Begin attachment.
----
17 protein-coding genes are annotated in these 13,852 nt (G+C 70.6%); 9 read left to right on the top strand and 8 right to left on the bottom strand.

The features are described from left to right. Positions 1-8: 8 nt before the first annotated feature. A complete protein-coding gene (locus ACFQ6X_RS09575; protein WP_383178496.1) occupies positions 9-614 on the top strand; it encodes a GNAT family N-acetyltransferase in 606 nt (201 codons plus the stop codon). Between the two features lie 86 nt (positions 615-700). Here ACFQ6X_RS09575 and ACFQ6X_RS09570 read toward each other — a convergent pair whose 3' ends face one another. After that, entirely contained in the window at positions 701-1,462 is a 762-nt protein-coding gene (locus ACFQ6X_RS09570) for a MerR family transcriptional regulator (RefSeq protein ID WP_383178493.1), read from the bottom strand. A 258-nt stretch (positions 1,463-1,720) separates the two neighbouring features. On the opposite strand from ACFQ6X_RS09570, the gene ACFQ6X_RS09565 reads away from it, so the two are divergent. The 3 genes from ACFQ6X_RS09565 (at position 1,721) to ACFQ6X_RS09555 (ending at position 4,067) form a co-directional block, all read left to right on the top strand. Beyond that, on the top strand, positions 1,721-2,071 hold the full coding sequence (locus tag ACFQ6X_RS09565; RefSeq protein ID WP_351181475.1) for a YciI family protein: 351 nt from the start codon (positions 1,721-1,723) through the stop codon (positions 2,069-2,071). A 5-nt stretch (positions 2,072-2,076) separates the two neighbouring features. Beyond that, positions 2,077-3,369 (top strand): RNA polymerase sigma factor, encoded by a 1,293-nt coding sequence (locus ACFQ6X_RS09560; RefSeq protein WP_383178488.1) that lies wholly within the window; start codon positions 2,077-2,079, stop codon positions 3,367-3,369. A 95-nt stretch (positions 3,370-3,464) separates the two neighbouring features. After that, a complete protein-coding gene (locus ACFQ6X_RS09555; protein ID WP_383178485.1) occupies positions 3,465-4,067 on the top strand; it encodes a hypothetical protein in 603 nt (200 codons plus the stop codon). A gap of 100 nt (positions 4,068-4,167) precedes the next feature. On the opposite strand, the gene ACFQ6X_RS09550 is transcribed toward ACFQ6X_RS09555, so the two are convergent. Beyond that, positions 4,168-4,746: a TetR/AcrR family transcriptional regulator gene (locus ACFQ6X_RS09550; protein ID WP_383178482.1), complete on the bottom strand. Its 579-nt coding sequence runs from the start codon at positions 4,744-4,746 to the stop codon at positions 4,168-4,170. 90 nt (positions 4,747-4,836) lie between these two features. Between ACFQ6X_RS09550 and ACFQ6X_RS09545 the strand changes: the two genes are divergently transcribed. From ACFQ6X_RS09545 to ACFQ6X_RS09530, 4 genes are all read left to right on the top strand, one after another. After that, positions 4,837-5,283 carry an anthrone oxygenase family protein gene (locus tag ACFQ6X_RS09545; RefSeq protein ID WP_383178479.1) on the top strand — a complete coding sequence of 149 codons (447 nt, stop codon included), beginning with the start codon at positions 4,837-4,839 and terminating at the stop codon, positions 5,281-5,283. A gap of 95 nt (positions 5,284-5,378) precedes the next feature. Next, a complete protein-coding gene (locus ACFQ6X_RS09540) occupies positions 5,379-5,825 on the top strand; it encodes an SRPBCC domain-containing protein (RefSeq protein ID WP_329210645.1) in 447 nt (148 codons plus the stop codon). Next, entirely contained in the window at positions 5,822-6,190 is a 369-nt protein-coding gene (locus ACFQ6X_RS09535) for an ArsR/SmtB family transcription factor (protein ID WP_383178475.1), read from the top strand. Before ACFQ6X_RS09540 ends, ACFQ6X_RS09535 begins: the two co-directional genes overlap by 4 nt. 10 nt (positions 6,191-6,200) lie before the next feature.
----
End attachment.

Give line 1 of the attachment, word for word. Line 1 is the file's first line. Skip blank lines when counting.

17 protein-coding genes are annotated in these 13,852 nt (G+C 70.6%); 9 read left to right on the top strand and 8 right to left on the bottom strand.